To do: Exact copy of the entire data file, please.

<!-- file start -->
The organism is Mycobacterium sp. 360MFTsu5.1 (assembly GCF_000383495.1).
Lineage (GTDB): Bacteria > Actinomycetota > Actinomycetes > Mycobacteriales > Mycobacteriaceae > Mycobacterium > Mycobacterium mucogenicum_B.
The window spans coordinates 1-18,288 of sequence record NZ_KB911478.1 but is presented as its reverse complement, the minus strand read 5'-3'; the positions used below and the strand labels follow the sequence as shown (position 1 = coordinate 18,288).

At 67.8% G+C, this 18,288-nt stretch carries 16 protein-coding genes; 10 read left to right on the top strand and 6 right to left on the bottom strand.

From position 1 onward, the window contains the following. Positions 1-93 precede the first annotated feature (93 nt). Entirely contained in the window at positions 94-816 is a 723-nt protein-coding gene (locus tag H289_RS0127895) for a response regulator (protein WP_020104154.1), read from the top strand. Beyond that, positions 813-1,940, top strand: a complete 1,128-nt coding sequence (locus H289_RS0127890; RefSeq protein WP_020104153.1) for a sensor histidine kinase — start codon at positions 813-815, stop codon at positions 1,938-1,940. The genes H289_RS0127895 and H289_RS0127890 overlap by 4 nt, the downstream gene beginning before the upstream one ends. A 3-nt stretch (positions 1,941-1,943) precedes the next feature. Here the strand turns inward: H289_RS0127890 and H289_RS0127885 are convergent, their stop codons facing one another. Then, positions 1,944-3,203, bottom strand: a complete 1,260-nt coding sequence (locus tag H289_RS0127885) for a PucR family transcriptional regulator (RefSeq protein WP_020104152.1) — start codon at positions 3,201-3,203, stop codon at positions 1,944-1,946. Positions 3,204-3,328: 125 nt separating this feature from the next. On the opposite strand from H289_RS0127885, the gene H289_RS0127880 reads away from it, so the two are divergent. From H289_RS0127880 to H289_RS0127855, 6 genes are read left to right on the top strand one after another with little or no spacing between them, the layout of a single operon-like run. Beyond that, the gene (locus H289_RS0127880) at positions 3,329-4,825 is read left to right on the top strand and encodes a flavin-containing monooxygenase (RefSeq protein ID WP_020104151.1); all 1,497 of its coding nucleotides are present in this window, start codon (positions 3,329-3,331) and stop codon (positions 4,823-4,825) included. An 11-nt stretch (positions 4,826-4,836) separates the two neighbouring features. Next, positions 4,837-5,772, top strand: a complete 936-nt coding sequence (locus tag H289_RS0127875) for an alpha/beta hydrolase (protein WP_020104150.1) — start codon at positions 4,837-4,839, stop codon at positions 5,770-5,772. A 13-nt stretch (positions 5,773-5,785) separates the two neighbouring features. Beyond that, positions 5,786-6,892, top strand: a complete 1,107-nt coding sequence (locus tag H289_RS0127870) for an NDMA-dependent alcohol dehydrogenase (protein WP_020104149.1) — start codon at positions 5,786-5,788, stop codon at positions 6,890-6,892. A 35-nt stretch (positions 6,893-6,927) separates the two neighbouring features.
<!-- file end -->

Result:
The organism is Mycobacterium sp. 360MFTsu5.1 (assembly GCF_000383495.1).
Lineage (GTDB): Bacteria > Actinomycetota > Actinomycetes > Mycobacteriales > Mycobacteriaceae > Mycobacterium > Mycobacterium mucogenicum_B.
The window spans coordinates 1-18,288 of sequence record NZ_KB911478.1 but is presented as its reverse complement, the minus strand read 5'-3'; the positions used below and the strand labels follow the sequence as shown (position 1 = coordinate 18,288).

At 67.8% G+C, this 18,288-nt stretch carries 16 protein-coding genes; 10 read left to right on the top strand and 6 right to left on the bottom strand.

From position 1 onward, the window contains the following. Positions 1-93 precede the first annotated feature (93 nt). Entirely contained in the window at positions 94-816 is a 723-nt protein-coding gene (locus tag H289_RS0127895) for a response regulator (protein WP_020104154.1), read from the top strand. Beyond that, positions 813-1,940, top strand: a complete 1,128-nt coding sequence (locus H289_RS0127890; RefSeq protein WP_020104153.1) for a sensor histidine kinase — start codon at positions 813-815, stop codon at positions 1,938-1,940. The genes H289_RS0127895 and H289_RS0127890 overlap by 4 nt, the downstream gene beginning before the upstream one ends. A 3-nt stretch (positions 1,941-1,943) precedes the next feature. Here the strand turns inward: H289_RS0127890 and H289_RS0127885 are convergent, their stop codons facing one another. Then, positions 1,944-3,203, bottom strand: a complete 1,260-nt coding sequence (locus tag H289_RS0127885) for a PucR family transcriptional regulator (RefSeq protein WP_020104152.1) — start codon at positions 3,201-3,203, stop codon at positions 1,944-1,946. Positions 3,204-3,328: 125 nt separating this feature from the next. On the opposite strand from H289_RS0127885, the gene H289_RS0127880 reads away from it, so the two are divergent. From H289_RS0127880 to H289_RS0127855, 6 genes are read left to right on the top strand one after another with little or no spacing between them, the layout of a single operon-like run. Beyond that, the gene (locus H289_RS0127880) at positions 3,329-4,825 is read left to right on the top strand and encodes a flavin-containing monooxygenase (RefSeq protein ID WP_020104151.1); all 1,497 of its coding nucleotides are present in this window, start codon (positions 3,329-3,331) and stop codon (positions 4,823-4,825) included. An 11-nt stretch (positions 4,826-4,836) separates the two neighbouring features. Next, positions 4,837-5,772, top strand: a complete 936-nt coding sequence (locus tag H289_RS0127875) for an alpha/beta hydrolase (protein WP_020104150.1) — start codon at positions 4,837-4,839, stop codon at positions 5,770-5,772. A 13-nt stretch (positions 5,773-5,785) separates the two neighbouring features. Beyond that, positions 5,786-6,892, top strand: a complete 1,107-nt coding sequence (locus tag H289_RS0127870) for an NDMA-dependent alcohol dehydrogenase (protein WP_020104149.1) — start codon at positions 5,786-5,788, stop codon at positions 6,890-6,892. A 35-nt stretch (positions 6,893-6,927) separates the two neighbouring features.